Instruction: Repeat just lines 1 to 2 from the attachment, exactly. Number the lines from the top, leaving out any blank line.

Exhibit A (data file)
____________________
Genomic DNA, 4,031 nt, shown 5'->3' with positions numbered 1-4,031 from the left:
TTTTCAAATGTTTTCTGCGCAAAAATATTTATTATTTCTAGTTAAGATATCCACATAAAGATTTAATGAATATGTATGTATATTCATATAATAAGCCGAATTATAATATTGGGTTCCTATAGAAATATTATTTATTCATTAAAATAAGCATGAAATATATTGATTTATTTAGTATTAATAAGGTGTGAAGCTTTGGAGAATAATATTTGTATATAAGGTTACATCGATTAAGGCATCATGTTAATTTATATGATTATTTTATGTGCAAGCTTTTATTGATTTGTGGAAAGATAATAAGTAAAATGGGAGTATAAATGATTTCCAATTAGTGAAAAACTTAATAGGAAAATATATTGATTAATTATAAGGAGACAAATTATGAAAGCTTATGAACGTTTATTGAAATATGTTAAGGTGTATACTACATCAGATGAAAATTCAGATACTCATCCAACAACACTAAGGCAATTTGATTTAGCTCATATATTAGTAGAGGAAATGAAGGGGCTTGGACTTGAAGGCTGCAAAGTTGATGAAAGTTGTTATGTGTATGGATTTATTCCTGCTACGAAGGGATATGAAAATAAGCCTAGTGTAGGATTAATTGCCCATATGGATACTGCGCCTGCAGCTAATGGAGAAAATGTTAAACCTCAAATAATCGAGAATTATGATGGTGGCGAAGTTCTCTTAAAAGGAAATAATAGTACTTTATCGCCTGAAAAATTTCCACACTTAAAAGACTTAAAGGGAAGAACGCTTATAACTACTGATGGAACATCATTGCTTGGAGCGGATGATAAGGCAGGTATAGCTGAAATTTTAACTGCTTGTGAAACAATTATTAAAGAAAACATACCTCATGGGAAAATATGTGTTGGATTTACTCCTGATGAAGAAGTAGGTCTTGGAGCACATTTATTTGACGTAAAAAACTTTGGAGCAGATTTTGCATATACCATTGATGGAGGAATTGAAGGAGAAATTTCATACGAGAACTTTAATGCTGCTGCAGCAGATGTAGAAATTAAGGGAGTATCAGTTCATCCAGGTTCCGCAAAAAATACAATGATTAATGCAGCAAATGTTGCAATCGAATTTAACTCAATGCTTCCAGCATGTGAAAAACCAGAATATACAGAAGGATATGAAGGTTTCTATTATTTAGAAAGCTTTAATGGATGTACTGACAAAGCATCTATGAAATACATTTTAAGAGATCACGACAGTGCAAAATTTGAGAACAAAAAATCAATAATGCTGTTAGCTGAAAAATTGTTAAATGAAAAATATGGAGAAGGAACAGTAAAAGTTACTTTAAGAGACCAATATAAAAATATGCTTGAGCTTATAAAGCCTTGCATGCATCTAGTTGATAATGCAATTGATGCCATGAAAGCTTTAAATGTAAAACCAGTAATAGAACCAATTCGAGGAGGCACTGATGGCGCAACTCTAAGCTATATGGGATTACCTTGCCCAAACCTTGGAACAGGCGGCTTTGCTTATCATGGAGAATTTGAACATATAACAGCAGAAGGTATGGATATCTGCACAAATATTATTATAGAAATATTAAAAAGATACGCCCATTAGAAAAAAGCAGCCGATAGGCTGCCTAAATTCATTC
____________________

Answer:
Genomic DNA, 4,031 nt, shown 5'->3' with positions numbered 1-4,031 from the left:
TTTTCAAATGTTTTCTGCGCAAAAATATTTATTATTTCTAGTTAAGATATCCACATAAAGATTTAATGAATATGTATGTATATTCATATAATAAGCCGAATTATAATATTGGGTTCCTATAGAAATATTATTTATTCATTAAAATAAGCATGAAATATATTGATTTATTTAGTATTAATAAGGTGTGAAGCTTTGGAGAATAATATTTGTATATAAGGTTACATCGATTAAGGCATCATGTTAATTTATATGATTATTTTATGTGCAAGCTTTTATTGATTTGTGGAAAGATAATAAGTAAAATGGGAGTATAAATGATTTCCAATTAGTGAAAAACTTAATAGGAAAATATATTGATTAATTATAAGGAGACAAATTATGAAAGCTTATGAACGTTTATTGAAATATGTTAAGGTGTATACTACATCAGATGAAAATTCAGATACTCATCCAACAACACTAAGGCAATTTGATTTAGCTCATATATTAGTAGAGGAAATGAAGGGGCTTGGACTTGAAGGCTGCAAAGTTGATGAAAGTTGTTATGTGTATGGATTTATTCCTGCTACGAAGGGATATGAAAATAAGCCTAGTGTAGGATTAATTGCCCATATGGATACTGCGCCTGCAGCTAATGGAGAAAATGTTAAACCTCAAATAATCGAGAATTATGATGGTGGCGAAGTTCTCTTAAAAGGAAATAATAGTACTTTATCGCCTGAAAAATTTCCACACTTAAAAGACTTAAAGGGAAGAACGCTTATAACTACTGATGGAACATCATTGCTTGGAGCGGATGATAAGGCAGGTATAGCTGAAATTTTAACTGCTTGTGAAACAATTATTAAAGAAAACATACCTCATGGGAAAATATGTGTTGGATTTACTCCTGATGAAGAAGTAGGTCTTGGAGCACATTTATTTGACGTAAAAAACTTTGGAGCAGATTTTGCATATACCATTGATGGAGGAATTGAAGGAGAAATTTCATACGAGAACTTTAATGCTGCTGCAGCAGATGTAGAAATTAAGGGAGTATCAGTTCATCCAGGTTCCGCAAAAAATACAATGATTAATGCAGCAAATGTTGCAATCGAATTTAACTCAATGCTTCCAGCATGTGAAAAACCAGAATATACAGAAGGATATGAAGGTTTCTATTATTTAGAAAGCTTTAATGGATGTACTGACAAAGCATCTATGAAATACATTTTAAGAGATCACGACAGTGCAAAATTTGAGAACAAAAAATCAATAATGCTGTTAGCTGAAAAATTGTTAAATGAAAAATATGGAGAAGGAACAGTAAAAGTTACTTTAAGAGACCAATATAAAAATATGCTTGAGCTTATAAAGCCTTGCATGCATCTAGTTGATAATGCAATTGATGCCATGAAAGCTTTAAATGTAAAACCAGTAATAGAACCAATTCGAGGAGGCACTGATGGCGCAACTCTAAGCTATATGGGATTACCTTGCCCAAACCTTGGAACAGGCGGCTTTGCTTATCATGGAGAATTTGAACATATAACAGCAGAAGGTATGGATATCTGCACAAATATTATTATAGAAATATTAAAAAGATACGCCCATTAGAAAAAAGCAGCCGATAGGCTGCCTAAATTCATTC